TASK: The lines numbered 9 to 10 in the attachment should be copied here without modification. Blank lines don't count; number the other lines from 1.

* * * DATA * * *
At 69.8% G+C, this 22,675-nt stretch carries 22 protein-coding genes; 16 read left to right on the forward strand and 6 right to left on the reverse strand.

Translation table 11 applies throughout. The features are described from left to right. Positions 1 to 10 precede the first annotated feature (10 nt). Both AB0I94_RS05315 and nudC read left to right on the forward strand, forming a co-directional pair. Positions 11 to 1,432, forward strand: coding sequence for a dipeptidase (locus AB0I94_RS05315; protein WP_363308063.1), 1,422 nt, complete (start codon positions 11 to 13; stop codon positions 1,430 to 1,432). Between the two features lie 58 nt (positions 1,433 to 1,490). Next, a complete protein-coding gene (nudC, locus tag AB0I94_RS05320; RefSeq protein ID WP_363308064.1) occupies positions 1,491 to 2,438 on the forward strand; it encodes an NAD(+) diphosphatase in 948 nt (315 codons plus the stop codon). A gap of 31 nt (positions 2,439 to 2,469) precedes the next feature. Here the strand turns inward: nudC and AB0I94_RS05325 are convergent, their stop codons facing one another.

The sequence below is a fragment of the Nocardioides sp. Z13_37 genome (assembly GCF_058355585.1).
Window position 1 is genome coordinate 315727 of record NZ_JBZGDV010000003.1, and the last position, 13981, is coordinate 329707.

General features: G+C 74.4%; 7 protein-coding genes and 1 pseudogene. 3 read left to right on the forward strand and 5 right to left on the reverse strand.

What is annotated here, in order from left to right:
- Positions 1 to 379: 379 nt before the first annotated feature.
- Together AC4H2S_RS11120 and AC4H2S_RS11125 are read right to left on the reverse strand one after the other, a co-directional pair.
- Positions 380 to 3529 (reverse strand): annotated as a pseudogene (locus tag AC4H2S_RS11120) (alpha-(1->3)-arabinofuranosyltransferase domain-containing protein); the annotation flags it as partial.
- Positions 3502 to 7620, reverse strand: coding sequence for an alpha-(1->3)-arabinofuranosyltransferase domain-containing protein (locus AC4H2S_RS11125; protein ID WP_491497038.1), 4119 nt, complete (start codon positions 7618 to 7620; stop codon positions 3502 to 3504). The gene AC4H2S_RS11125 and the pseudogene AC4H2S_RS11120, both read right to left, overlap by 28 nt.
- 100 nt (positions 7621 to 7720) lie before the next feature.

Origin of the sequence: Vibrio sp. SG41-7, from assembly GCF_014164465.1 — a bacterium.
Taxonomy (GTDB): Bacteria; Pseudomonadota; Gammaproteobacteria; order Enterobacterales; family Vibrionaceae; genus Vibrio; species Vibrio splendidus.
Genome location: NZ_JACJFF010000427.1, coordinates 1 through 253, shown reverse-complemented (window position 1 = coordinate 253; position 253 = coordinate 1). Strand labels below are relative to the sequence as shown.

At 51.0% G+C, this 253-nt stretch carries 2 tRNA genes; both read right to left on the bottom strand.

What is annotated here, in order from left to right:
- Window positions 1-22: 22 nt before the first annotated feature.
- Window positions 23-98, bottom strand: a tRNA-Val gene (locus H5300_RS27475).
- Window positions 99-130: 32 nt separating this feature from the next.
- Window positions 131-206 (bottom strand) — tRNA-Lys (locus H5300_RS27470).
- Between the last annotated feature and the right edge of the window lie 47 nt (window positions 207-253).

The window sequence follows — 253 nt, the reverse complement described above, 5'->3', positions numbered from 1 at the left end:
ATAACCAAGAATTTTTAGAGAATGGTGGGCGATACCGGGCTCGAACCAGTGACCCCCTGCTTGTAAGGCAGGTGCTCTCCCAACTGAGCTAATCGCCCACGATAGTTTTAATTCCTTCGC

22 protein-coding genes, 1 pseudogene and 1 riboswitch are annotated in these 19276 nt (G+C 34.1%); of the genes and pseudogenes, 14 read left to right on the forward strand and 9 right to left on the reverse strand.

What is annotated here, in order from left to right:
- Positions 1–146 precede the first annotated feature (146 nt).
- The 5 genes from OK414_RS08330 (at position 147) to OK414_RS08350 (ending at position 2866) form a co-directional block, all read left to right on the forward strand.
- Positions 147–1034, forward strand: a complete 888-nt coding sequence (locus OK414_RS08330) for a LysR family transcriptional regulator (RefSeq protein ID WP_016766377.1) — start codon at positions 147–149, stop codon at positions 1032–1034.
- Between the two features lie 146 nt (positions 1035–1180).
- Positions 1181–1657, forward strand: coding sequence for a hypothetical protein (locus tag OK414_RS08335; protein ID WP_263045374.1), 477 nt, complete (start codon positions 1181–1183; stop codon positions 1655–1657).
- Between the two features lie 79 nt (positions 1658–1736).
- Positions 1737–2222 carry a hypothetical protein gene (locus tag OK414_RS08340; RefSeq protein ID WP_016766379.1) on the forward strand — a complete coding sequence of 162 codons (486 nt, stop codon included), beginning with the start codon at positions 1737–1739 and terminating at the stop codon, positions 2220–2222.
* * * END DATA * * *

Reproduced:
- Positions 380 to 3529 (reverse strand): annotated as a pseudogene (locus tag AC4H2S_RS11120) (alpha-(1->3)-arabinofuranosyltransferase domain-containing protein); the annotation flags it as partial.
- Positions 3502 to 7620, reverse strand: coding sequence for an alpha-(1->3)-arabinofuranosyltransferase domain-containing protein (locus AC4H2S_RS11125; protein ID WP_491497038.1), 4119 nt, complete (start codon positions 7618 to 7620; stop codon positions 3502 to 3504). The gene AC4H2S_RS11125 and the pseudogene AC4H2S_RS11120, both read right to left, overlap by 28 nt.